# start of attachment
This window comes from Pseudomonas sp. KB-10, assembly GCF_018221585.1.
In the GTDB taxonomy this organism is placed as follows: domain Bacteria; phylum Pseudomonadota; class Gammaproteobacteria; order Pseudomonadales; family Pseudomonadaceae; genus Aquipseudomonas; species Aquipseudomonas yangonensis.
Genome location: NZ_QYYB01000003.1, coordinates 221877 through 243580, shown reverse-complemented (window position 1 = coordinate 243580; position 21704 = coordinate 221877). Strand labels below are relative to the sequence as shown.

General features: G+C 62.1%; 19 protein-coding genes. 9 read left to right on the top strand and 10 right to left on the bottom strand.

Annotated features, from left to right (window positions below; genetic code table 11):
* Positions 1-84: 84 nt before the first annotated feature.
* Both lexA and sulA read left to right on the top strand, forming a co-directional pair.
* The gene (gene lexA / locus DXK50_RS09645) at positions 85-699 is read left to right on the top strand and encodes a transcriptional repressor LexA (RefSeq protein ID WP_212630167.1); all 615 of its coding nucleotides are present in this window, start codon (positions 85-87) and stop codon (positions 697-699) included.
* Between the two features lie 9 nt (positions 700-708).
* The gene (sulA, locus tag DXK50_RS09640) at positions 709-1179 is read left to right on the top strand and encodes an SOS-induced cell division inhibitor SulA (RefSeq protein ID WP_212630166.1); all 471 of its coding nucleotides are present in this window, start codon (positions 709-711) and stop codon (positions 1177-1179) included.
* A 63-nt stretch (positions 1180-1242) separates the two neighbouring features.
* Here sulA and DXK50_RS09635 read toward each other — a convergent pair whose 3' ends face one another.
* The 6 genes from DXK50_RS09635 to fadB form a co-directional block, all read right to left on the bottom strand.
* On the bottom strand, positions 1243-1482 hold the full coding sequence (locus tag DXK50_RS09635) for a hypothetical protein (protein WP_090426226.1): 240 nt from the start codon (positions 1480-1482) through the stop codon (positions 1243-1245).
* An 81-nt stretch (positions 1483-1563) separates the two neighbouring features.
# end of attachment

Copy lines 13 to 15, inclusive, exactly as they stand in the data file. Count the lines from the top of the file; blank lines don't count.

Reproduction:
* The 6 genes from DXK50_RS09635 to fadB form a co-directional block, all read right to left on the bottom strand.
* On the bottom strand, positions 1243-1482 hold the full coding sequence (locus tag DXK50_RS09635) for a hypothetical protein (protein WP_090426226.1): 240 nt from the start codon (positions 1480-1482) through the stop codon (positions 1243-1245).
* An 81-nt stretch (positions 1483-1563) separates the two neighbouring features.